The sad man trudged alone in the dark of a miserable, gray night when a sudden shock of yellow caught his eye. “Taxi!” he yelled with his hand raised. The right tire of the cab sloshed into a puddle just before reaching the curb, splashing murky water all over its fare, adding insult to his already dank prospects. “Where ya headed?” the cabbie asked pleasantly after the man settled in his seat and shook off some of the dampness of the road. “There,” he said resolutely. “Just away from here.” “Well, I can drive anywhere or nowhere,” the cabbie reasoned. “But it would help to have a destination.” The man looked into the small mirror, locking eyes with his driver. “I don’t care, really. I just have to leave this place.” “OK then. I’ll shut up and drive.” He lowered the gearshift and edged into the empty lane. They drove unhindered for several minutes under green traffic lights and beside dark buildings on streets as quiet as the cab’s interior. The man in the backseat reconsidered. “I didn’t mean it that way. It’s just that here…” He paused. Then, noting a profound sympathy in the cabbie’s eyes, continued. “Here hurts too much.” “I’m sorry. Let’s just get somewhere and maybe we can figure out where you want to go.” They drove on in silence until the unspoken words mashing around in his head poured out. “All this time I thought I knew. I thought I had it together. I’ve never been without a plan before. I run a company — a company I started from the ground up — and I have a great big, happy family. I don’t just flop around helplessly without a plan. I always thought life would be the same way… that everyone would be happy and things would work out in the end.” “That’s not how endings work. Life has a way of interrupting plans,” returned the cabbie knowingly. “So does death.” “I know that now,” replied the man sadly. “But how do I get back? How do I get back there? Back before the pain… where it was good.” “Oh, you can’t go back. Back is to the pain. Back is where life broke things. What you knew before the pain is gone and ‘back there’ is no place you want to be. You want to go ‘there,’ not ‘back there.’” “Have you been there?” “Yeah, I’ve been there.” “Can you take me? Right now? I’ll pay anything!” “No, I can’t take you there. I’m sorry. I wish I could.” “But you know the way?” “I know the way I got there. My way. But everyone has to get there on their own — by their own path.” “Some cabbie you are…” Because of the somberness of the conversation, they both tried to stifle their smiles. But neither could. They laughed — a momentary respite from the gravity of the ride. “Let’s pull over here and see if we can find your ‘there’ on a map,” suggested the cabbie as he wheeled under the protection of an overpass. He reached into the crowded glove box and fished for the map he wanted before slamming it three times until it held fast. Sheltered from the elements by concrete and rebar, the two exited the cab and met at the front of the car. “This is the map someone gave me,” the driver said as he unfolded it and spread it over the hood. After looking it up and down, the man said in extreme disappointment, “It’s blank.” “Not really,” replied the cabbie. “You see it’s got this ‘H’ for here and way on the other side it has a ‘T’ for there.” “That’s it? Not really helpful. What about all of the white space in between? Are there roads? Water? Mountains?” “I’m sure there are all of those things, along with valleys, swamps and quicksand. But nobody can predict what difficulties lie ahead of you, so they couldn’t very well put them on the map. The key isn’t the obstacles you face. The key is the legend,” he said as he pointed to an inscription on the bottom right. “All it says is ‘F’ with an arrow pointing upward.” “That’s right. Forward. You have to move forward. That’s the only way to get to ‘there!’” “And no one can help me?” “I didn’t say that. I’m here, aren’t I? Unfortunately, there are a lot of us who have made this journey before you and many making it alongside you right now. We’re a close-knit group — the friendliest lot of losers you’ll ever meet. If you get tired, one of us will carry you for a while. That’s how it works. You’ll never be alone in this. And when you’ve made your journey, you can have my hat and drive the next guy. I wish it were different, but they just keep coming.” “When I get there, will I be whole again? Will the pain be gone?” The cabbie looked down at the pavement wishing he didn’t have to answer this hardest of questions. “I’m sorry, but you’ll never be whole again and there will always be pain. Things can never be the same. The ‘there’ you thought you were headed to doesn’t exist anymore. That ‘there’ is gone forever and the new ‘there’ will always contain some measure of pain from the past. You are forever changed.” They stood together in sadness, each mourning the loss of their former good. “I want my wife to come,” said the man resolutely. “I want her to be in this cab with me and we will get there together.” “No, she can’t get there with you. She has to go in her own time and in her own way. Although you are experiencing the same pain, you can’t travel side by side. You can’t pull her along. Likewise, she can’t push you. You will be together through the whole journey, but you will go at a separate pace, hit different impediments and take different routes. Does that make sense?” “Not a bit.” Another shared smile. “I’m just saying that you will endure this pain together, but handle it differently. You have to lead by taking the first step forward. You know that, don’t you?” “But I’m scared.” “You should be.” “I don’t know where to go.” “How could you?” “What if I take a wrong turn with them behind me? My wife and my kids, they will see every mistake.” “You will veer off course and indecision will become a fast friend. But you’ll right yourself and your wife and children will see you and respect you for moving. They have no clue where to go, either. They’ll follow you, I promise. Making mistakes is part of this journey. Just remember that you’re not alone.” “I feel so alone.” “Feelings can betray.” They stood in silence as the pounding rain slowed then finally ceased altogether. “I’ve got one more thing for you,” the cabbie said sincerely. “I hope it’s more help than the map,” replied the man with a hopeful smile. “It is. It is all you need.” With that the cabbie wrapped the man up in a strong embrace and held him while he wept. “It’s love. Love is the only thing that can get you there,” he whispered. The two stood together until the man was ready and finally took out on his own into the cold night with no foreseeable direction for the first time in his life. Written for my friend, Michael, upon the death of his beloved son, Grant. I love you and will do anything to help you find the way to “there.” Follow this journey on Life in Porting by Mark Myers. The Mighty is asking the following: What’s one thing people might not know about your experience with disability, disease or mental illness, and what would you say to teach them? If you’d like to participate, please send a blog post to community@themighty.com. Please include a photo for the piece, a photo of yourself and 1-2 sentence bio. Check out our Submit a Story page for more about our submission guidelines.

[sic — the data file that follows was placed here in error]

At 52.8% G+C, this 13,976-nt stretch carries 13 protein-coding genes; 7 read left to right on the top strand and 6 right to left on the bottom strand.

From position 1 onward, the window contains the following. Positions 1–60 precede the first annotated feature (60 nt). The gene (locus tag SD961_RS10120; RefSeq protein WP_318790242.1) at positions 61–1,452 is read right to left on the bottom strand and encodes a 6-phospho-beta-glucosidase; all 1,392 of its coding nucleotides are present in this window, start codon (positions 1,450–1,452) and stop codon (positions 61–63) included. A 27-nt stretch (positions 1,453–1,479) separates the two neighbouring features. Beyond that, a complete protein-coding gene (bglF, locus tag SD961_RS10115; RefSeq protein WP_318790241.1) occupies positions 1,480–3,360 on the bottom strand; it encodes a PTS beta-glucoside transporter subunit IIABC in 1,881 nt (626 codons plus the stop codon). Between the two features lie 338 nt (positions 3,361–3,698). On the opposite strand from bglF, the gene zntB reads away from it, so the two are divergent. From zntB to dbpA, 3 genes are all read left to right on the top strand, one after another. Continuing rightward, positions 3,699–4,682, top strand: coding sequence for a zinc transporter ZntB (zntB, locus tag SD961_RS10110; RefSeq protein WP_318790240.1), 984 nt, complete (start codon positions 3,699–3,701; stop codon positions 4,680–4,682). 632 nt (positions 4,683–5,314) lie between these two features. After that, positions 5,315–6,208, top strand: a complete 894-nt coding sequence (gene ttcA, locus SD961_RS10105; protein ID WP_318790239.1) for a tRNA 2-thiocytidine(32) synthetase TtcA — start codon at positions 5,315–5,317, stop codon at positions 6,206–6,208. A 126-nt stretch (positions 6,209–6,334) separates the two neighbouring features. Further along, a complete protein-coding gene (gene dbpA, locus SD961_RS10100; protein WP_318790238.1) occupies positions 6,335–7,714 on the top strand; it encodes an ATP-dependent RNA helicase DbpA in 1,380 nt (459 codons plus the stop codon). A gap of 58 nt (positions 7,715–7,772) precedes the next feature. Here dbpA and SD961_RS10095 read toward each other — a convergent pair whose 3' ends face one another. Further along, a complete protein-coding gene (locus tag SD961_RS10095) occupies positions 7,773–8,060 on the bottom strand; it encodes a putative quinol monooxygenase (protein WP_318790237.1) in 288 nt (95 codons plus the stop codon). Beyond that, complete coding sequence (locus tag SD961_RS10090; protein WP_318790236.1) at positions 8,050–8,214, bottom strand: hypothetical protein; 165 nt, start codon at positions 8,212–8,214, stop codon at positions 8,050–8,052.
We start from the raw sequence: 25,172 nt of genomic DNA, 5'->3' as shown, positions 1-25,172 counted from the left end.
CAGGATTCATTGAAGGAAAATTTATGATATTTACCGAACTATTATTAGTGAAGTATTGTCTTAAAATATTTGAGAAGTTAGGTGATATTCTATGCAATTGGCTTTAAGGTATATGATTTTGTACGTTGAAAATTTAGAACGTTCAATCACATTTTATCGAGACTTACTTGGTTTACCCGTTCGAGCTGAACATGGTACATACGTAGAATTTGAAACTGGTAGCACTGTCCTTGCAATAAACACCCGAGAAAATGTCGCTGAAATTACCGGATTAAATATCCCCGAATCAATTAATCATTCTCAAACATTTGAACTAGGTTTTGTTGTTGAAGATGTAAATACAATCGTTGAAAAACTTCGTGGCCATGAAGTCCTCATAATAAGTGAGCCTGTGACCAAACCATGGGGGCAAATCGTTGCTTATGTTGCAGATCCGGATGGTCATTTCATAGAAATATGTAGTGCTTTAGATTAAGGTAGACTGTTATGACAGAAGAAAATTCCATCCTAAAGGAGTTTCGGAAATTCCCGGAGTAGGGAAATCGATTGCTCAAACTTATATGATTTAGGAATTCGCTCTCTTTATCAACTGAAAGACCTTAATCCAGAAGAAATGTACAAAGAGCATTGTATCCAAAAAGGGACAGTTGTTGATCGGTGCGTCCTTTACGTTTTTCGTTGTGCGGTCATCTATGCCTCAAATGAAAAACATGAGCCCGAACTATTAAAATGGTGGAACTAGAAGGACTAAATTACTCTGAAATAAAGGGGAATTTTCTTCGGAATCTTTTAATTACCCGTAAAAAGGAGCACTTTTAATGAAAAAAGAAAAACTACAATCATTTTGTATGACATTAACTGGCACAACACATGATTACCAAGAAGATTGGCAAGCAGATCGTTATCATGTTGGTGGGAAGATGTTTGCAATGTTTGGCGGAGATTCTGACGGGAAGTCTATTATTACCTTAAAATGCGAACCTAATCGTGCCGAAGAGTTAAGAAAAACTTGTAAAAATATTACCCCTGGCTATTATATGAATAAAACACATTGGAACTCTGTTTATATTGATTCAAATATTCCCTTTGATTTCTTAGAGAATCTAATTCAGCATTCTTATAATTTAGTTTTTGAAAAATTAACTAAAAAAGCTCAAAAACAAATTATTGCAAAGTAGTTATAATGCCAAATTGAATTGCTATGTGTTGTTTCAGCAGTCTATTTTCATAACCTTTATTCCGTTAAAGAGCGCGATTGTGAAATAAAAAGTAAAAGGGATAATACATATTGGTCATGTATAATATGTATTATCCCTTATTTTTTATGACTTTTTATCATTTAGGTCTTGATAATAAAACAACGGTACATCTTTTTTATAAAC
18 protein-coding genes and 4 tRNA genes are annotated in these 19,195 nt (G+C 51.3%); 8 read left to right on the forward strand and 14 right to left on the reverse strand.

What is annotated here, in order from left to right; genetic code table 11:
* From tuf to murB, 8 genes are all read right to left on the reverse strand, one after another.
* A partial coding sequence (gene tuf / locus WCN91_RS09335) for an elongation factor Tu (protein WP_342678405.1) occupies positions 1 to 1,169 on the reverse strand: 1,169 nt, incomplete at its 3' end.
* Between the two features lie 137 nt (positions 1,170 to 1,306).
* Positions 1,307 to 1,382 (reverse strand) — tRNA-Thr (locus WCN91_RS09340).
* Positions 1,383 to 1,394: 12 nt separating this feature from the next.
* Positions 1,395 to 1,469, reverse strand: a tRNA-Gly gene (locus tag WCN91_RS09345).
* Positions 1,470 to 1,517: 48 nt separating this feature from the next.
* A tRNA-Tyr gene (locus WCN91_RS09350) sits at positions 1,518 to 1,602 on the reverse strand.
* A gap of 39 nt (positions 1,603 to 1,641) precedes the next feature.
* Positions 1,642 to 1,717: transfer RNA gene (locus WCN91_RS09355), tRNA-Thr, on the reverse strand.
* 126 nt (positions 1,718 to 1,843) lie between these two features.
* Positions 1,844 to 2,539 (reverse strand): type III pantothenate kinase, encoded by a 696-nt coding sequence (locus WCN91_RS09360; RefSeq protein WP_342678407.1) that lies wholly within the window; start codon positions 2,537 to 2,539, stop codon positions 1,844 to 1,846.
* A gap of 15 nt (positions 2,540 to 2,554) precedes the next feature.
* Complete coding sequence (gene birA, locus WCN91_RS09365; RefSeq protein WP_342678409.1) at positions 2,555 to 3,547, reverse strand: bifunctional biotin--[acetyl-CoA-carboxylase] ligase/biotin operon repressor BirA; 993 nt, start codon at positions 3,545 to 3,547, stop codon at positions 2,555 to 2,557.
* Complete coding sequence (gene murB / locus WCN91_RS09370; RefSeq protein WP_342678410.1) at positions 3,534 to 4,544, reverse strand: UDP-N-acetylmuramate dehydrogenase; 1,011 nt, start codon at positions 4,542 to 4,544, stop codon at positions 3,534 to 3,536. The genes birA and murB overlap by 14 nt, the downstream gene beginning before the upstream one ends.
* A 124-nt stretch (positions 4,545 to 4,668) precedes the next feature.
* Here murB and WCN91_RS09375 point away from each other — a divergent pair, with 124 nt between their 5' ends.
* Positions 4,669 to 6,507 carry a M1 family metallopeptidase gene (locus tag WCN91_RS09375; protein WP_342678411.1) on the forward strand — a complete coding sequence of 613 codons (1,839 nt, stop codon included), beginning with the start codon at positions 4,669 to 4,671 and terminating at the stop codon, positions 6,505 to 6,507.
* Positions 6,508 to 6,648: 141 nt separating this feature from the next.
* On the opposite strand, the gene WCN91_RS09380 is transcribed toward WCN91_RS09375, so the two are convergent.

Mark Myers